Mood to Move: Portland’s $134 million monument to me

Lifestyle columnist Cathy Hastie heard that a certain local civic engineering project was still awaiting a name. She’s decided to make a modest proposal – on your behalf, actually.

lifestyle columnist Catherine HastieThe solemn elk in the middle of Southwest Main street; the diminutive bronze of former mayor Vera Katz smiling upon Eastbank bikers; the plaid-shirted effigy of Paul Bunyan at North Denver and Interstate: despite these few commemorative statues, many of them celebrating non-humans, Portland is not a city overflowing with monuments.

So would it surprise you to know that there is a new $134 million monument under development in our fair City of Roses as we speak? A massive landmark built to commemorate and celebrate a local hero?

mood to move logo smallYou might cite the recent cacophony of commercial development as an excuse for missing it. But it is impossible to overlook, rising 180 feet into the heavens and stretching more than 1,700 feet long. Its skeleton is starting to fill a highly-prized spot of natural beauty on the Willamette River. Its massive foundation, like the hindquarters of a muscular sphinx, reflects the power and importance of the Portlander it honors. Its four elegant towers capture the heraldry of the offering, exalting this most revered citizen of our fine city. Who among us has tirelessly enacted feats of courageous and incredible ingenuity to merit this amazing, costly, time-consuming labor of love?

Humbly I will admit: it is a monument to me.

But I am willing to share.

After all, the monolith commemorates and celebrates my low-car lifestyle and I am but one of thousands of like-minded Portlanders who dedicate their lives, 15 minutes at a time, to cutting back on greenhouse gases, improving their own health and the health of others, and making ours a more interesting and enjoyable city with their two-wheeled transportation choices. Over 90,000 people here eschew the single-occupancy car as they move themselves from home to workplace. These people are no less than heroes because they are making a difference right now, today. Good intentions are a step in the right direction, but action deserves recognition – big recognition.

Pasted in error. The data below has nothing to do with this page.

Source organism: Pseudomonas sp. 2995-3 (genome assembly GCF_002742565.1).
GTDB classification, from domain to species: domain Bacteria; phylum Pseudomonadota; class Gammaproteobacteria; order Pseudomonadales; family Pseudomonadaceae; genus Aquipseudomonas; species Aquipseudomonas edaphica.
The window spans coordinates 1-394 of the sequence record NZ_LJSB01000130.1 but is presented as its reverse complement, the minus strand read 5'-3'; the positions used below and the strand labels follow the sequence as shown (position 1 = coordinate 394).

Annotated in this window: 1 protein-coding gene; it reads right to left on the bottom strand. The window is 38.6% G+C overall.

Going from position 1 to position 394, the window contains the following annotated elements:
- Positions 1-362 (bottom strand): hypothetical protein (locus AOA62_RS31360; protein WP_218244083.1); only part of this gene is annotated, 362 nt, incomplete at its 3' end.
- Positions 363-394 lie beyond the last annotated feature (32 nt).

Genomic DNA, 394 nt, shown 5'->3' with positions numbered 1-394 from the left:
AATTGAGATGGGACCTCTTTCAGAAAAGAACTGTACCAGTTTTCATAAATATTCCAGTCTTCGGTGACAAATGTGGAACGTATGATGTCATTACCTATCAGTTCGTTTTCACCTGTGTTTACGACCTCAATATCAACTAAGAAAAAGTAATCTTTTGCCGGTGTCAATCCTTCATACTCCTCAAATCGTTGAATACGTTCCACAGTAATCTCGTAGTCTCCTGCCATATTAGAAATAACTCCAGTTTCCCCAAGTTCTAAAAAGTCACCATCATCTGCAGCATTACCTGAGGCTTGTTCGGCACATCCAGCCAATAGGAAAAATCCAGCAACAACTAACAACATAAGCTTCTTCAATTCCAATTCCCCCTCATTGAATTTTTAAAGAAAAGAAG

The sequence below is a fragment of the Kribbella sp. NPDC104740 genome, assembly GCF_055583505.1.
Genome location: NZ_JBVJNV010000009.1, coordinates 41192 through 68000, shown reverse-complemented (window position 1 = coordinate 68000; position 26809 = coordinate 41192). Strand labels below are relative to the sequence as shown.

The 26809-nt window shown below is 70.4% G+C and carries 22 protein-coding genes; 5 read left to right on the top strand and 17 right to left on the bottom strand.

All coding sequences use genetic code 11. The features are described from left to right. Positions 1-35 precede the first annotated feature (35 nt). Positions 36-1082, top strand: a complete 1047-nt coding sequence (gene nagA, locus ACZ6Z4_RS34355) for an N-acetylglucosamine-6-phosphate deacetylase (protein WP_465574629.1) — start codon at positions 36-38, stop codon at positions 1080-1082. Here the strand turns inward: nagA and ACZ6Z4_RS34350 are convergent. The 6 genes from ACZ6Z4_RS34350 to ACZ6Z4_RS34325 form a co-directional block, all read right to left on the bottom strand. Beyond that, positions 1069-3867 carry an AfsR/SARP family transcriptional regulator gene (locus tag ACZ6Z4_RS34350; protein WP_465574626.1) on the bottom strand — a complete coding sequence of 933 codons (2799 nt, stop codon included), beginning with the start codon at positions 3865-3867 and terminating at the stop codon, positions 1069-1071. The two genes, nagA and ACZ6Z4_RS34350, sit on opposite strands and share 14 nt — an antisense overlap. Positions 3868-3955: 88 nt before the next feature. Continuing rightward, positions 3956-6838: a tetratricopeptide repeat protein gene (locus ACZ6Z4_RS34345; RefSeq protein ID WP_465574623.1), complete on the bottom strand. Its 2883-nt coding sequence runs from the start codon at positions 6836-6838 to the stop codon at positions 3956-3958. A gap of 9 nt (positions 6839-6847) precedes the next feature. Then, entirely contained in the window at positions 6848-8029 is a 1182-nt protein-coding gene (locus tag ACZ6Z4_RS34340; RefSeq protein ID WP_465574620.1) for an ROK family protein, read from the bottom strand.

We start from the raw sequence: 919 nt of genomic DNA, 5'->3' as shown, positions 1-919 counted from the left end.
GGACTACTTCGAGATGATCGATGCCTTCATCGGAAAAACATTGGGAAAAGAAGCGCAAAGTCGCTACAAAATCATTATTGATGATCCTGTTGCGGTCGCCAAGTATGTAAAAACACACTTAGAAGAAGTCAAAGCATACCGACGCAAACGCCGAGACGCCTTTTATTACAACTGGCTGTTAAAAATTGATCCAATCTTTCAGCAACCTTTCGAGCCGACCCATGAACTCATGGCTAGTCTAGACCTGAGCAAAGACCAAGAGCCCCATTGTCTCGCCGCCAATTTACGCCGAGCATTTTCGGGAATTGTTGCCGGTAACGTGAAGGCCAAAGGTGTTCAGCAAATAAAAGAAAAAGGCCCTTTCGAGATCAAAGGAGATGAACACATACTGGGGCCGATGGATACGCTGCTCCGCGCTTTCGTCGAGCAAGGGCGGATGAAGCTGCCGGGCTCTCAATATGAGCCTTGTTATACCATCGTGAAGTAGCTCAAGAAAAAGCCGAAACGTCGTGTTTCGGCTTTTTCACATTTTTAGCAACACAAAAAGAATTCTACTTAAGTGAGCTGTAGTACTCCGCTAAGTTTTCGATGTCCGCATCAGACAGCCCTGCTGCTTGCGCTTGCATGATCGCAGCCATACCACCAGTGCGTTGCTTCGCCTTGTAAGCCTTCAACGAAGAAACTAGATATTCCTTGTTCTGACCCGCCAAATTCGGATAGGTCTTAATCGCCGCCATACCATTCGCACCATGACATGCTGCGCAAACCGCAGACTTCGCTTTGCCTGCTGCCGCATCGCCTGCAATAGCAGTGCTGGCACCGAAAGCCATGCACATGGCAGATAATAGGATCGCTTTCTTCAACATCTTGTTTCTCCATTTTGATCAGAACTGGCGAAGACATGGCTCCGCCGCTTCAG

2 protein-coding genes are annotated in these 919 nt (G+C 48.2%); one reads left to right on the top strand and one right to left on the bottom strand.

TriMet's yet-to-be-named bridge

If you haven’t guessed by now, my monument is indeed an object both symbolic and functional, in the form of a bridge. It spans the Willamette River just south of OMSI, aptly connecting my inner Southeast neighborhood with all the cool places I want to experience in the South Waterfront district. This beautiful civil work is a testament to my lifestyle choices: biking and walking, riding the bus and commuting via transit. It is the largest bridge in the country dedicated to non-vehicular traffic. As a 20-year no-car commuter, I accept the honor of this giant tribute built just for me (and 90,000 of my no-car commuting friends).